3 Reasons Dogs Should Never Eat Peppermint

Written by Kristin Hitchcock
Published: October 7, 2022
© Prystai/Shutterstock.com
Share this post on:


Technically, peppermint itself is okay for dogs. Before being processed, this simple plant isn’t toxic and often not harmful to dogs. However, after it is processed, the concentrated nature of this product is troublesome. Plus, it is often mixed with other toxic things that can harm canines.

For this reason, we don’t recommend that dog owners provide their canines with peppermint. While it may be okay in some cases, the risks are too great.

Here are some of the reasons we recommend skipping peppermint:

1. Stomach Upset

spay a dog at petsmart
Peppermint can cause stomach upset in dogs.


Because of how concentrated peppermint is, it can cause many unwanted symptoms if consumed by your pooch. For instance, peppermint often causes stomach upset, vomiting, and diarrhea. Luckily, these aren’t usually serious and go away quickly on their own.

However, these symptoms aren’t fun for our furry friends or us!

Plus, in at-risk dogs, diarrhea and vomiting can be quite troublesome. Both of these symptoms cause dehydration, as fluids are lost. This can be serious in dogs that are prone to or particularly affected by dehydration. Dogs rarely need medical care after ingesting peppermint, but it is possible.

2. Xylitol

how do dogs get parvo
Xylitol is toxic to dogs.

©Olya Maximenko/Shutterstock.com

Peppermint candies and other sweet treats often contain xylitol, a sweetener. While this sweetener is fine for human consumption, it is extremely toxic to canines. Even small amounts can cause low blood sugar, seizures, and liver failure. Death is not unheard of, especially if medical attention isn’t sought.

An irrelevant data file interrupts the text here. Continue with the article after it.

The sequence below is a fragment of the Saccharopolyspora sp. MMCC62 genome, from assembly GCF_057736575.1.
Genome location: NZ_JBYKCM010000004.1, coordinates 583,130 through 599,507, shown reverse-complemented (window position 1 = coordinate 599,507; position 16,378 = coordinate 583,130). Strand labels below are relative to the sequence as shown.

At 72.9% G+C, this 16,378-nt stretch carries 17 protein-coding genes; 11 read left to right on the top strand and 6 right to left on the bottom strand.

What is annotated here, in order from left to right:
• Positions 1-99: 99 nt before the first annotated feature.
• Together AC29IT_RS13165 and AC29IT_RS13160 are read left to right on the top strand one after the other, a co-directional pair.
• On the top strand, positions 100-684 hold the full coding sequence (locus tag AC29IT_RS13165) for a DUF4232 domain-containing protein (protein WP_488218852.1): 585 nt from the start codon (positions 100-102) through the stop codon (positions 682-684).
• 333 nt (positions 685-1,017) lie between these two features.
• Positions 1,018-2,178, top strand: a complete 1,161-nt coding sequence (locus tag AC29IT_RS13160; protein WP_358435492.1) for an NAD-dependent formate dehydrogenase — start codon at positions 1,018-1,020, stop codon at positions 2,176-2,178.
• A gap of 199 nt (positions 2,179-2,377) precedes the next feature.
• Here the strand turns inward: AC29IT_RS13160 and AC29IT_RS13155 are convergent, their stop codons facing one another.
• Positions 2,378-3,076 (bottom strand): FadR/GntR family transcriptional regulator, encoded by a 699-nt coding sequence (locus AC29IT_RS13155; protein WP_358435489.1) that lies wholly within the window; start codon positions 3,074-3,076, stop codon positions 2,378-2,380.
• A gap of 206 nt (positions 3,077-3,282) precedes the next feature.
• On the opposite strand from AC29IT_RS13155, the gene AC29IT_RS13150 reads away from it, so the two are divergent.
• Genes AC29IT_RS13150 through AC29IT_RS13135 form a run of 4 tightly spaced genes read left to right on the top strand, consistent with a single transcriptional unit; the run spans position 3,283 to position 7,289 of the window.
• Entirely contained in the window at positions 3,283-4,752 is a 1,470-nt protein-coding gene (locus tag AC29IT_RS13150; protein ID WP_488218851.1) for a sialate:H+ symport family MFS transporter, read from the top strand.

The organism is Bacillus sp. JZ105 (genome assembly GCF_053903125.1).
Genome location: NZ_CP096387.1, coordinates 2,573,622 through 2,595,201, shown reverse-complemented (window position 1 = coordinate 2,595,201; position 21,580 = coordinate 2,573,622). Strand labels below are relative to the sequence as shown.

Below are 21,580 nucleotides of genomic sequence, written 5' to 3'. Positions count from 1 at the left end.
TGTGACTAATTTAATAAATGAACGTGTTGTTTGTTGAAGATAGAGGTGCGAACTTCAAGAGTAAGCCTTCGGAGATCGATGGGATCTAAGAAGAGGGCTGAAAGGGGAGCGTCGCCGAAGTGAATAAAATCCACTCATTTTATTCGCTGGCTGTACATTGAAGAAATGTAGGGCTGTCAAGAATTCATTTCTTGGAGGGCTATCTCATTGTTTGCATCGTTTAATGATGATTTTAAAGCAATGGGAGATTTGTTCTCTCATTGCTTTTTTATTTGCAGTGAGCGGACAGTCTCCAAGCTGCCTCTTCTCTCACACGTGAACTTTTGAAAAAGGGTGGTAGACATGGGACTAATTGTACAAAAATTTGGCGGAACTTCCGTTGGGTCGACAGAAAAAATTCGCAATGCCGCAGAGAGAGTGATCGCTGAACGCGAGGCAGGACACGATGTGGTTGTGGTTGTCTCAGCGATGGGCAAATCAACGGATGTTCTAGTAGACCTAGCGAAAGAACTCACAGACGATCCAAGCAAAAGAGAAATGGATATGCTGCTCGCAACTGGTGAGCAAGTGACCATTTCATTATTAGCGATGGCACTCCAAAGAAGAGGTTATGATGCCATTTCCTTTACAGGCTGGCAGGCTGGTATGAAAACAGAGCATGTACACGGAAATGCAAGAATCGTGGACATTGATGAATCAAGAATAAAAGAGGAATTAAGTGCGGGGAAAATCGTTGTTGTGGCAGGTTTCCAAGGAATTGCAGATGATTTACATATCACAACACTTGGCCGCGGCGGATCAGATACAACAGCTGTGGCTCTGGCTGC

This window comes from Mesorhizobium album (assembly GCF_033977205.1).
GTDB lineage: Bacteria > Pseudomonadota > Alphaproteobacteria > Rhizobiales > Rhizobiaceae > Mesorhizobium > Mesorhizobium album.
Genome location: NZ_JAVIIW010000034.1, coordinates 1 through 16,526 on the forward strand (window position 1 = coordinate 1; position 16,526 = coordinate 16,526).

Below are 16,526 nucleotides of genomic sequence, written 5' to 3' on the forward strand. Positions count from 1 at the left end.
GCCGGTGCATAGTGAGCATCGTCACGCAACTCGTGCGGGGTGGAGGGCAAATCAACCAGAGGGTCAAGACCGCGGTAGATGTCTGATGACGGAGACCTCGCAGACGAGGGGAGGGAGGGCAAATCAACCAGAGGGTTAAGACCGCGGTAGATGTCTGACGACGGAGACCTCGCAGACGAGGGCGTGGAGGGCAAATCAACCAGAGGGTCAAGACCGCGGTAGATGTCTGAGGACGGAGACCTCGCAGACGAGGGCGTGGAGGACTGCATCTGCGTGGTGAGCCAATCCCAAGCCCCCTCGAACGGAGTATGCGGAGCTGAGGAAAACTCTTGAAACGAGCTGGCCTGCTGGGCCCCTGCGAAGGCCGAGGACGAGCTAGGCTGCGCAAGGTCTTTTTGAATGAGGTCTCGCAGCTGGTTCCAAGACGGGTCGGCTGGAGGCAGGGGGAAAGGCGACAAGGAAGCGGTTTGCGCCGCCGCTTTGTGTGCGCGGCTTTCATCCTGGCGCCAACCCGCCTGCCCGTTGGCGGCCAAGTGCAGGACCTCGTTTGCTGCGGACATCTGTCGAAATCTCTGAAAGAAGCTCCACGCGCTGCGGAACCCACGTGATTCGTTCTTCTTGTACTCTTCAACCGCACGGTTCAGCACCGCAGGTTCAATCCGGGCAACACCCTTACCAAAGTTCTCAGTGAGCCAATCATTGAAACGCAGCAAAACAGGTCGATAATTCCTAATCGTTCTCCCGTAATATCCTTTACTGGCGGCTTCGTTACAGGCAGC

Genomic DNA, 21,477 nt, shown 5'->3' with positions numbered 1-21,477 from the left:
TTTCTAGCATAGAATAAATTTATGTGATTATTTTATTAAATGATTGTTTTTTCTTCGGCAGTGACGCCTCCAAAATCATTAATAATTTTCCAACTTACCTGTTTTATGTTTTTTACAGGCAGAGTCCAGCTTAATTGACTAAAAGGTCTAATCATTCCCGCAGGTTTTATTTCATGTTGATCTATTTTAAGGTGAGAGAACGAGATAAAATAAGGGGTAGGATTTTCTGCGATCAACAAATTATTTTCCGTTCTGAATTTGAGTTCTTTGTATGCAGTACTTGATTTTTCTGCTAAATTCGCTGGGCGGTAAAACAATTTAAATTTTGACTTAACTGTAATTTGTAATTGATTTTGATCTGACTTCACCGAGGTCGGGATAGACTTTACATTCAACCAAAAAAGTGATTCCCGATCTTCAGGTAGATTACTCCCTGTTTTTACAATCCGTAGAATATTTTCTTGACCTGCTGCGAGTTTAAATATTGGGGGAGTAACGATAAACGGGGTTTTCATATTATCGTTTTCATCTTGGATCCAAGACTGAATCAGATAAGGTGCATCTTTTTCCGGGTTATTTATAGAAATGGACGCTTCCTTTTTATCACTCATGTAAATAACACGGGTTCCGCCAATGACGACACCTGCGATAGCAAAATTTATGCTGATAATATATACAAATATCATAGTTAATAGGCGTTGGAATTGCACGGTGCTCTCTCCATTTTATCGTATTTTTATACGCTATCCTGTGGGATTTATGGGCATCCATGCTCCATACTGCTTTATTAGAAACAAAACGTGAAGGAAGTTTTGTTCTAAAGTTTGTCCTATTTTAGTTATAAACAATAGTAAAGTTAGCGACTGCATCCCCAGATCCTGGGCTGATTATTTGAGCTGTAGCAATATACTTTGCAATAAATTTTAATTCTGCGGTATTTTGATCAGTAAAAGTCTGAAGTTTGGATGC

This candy is toxic in dogs because it stimulates their pancreas to release insulin. Dogs absorb xylitol very quickly, which leads to a jump in insulin production. This rise in insulin production often leads to very low blood sugar, usually 10-60 minutes after consumption.

Hypoglycemia can be life-threatening. However, this toxin can also cause liver failure, though how is unknown. With that said, low doses of xylitol usually cause hypoglycemia, while higher doses cause liver failure.

Signs of low blood sugar in dogs include weakness, vomiting, loss of coordination, tremors, seizures, and coma. As you can see, this requires quick treatment, or it can easily be potentially deadly. Quick action must be taken to raise your dog’s blood sugar and prevent serious problems.

Luckily, this condition is treatable if you act fast. Sometimes, inducing vomiting can be helpful, depending on your dog’s blood glucose. If there are symptoms, your vet can work to reduce them and prevent further complications. Usually, hospitalization is required to keep your dog’s blood sugar stable and prevent complications.

3. Plant Confusion

mint plant
To be safe, it is better to skip mint altogether for your dogs.

©Cat Act Art/Shutterstock.com

While peppermint is not toxic to dogs, some members of the mint family are. For instance, Penny Royal is a common mint plant that is quite toxic to dogs. Often, dogs develop symptoms after eating this plant in their owner’s garden, though it is also used in some food preparation.